must function. However, much can be done to prevent harmful effects on personnel
from exposure to these extremes and subsequent deterioration of performance.
b. Heat injuries are the result of excessive elevation of body temperature and/or
water electrolyte imbalance due to inadequate replacement of fluid lost through
perspiration. The danger of heat injuries is much greater for freshly exposed
unacclimatized personnel than it is for seasoned troops. In normal individuals, a
physiologic adjustment occurs over a prevention and treatment of heat injuries period of
2 to 3 weeks. Careful attention to heat indices is one of the most effective ways of
preventing heat injuries. FM 21-10 and TB MED 507 provide valuable guidance on the
prevention and treatment of heat injuries.
c. The wet-bulb globe temperature (WBGT) index is a single numeral by which
the effects of air temperature, air movement, relative humidity, and radiant heat can be
expressed for certain types of activities. This index of environmental factors is obtained
by: (1) measuring the air temperature, the air movement and relative humidity, and the
radiant heat; (2) multiplying the air temperature reading by 0.1, the air movement and
relative humidity reading by 0.7, and the radiant heat reading by 0.2; and then (3)
adding the three resulting numerals. For example, if the air temperature is 90F, the air
movement and relative humidity reading is 80F, and the radiant heat reading is 100F,
the WBGT index would be 85 for Fahrenheit readings and 29.7 for Celcius readings:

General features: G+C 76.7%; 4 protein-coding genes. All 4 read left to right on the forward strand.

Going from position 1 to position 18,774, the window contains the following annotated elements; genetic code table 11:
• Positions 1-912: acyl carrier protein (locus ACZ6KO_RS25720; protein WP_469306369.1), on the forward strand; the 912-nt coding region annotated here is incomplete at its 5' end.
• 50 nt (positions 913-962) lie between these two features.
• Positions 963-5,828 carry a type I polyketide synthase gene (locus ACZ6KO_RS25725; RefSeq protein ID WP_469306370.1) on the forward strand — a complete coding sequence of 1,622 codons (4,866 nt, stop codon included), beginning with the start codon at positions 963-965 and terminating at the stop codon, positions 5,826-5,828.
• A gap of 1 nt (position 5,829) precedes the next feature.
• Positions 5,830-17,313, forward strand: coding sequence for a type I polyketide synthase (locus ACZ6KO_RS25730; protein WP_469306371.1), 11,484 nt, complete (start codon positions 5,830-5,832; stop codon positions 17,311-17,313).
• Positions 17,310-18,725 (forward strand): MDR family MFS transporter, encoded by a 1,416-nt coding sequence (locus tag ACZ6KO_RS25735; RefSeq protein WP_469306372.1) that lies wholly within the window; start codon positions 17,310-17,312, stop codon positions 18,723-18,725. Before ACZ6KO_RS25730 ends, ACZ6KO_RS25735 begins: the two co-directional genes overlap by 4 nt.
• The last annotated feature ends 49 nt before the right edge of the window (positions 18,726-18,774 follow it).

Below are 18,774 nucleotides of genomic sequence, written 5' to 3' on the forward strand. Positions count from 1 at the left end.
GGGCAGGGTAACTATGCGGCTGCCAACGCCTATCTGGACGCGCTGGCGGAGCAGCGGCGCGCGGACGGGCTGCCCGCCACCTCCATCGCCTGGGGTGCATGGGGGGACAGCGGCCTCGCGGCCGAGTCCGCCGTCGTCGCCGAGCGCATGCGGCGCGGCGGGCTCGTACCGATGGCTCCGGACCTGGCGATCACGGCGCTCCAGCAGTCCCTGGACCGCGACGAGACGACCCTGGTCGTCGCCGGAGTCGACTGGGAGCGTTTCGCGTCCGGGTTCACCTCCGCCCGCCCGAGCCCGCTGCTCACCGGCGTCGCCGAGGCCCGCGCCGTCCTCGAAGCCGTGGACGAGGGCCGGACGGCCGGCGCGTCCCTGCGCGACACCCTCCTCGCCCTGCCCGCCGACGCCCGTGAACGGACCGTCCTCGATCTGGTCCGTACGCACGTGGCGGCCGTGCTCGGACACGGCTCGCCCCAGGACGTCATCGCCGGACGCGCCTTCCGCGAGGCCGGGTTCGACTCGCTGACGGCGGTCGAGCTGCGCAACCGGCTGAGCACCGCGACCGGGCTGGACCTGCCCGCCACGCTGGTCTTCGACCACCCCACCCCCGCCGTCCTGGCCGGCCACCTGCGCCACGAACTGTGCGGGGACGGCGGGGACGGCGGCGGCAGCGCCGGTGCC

(F-32 = C).
(32C) x 0.1
32oC x 0.1 =
(27C) x 0.7
27oC x 0.7 =
(38C) x 0.2
38oC x 0.2
The several environmental factors are measured with the illustrated devices set up in
the area where exposure is to take place (see Figure 1-3 to view equipment needed to
perform the WBGT index).
(1) Air temperature (dry-bulb temperature) is measured with a dry-bulb
thermometer shielded from the direct rays of the sun.
(2) Air movement and relative humidity (wet-bulb temperature) are
measured with a wet-bulb thermometer. (See the WBGT kit at Figure 1-4.) A wet-bulb
thermometer is a regular thermometer which has a mercury bulb covered by a wet wick.
The mouth of a water bottle, in which the wick is placed, should be about three-fourths
of an inch below the tip of the thermometer bulb. The higher the relative humidity and
the slower the air movement, the closer the wet-bulb reading will be to the dry-bulb
(3) Radiant heat (globe temperature) is measured with a thermometer
inserted into the center of a hollow, flat black, 6-inch copper globe exposed to the full
effects of the sun and wind.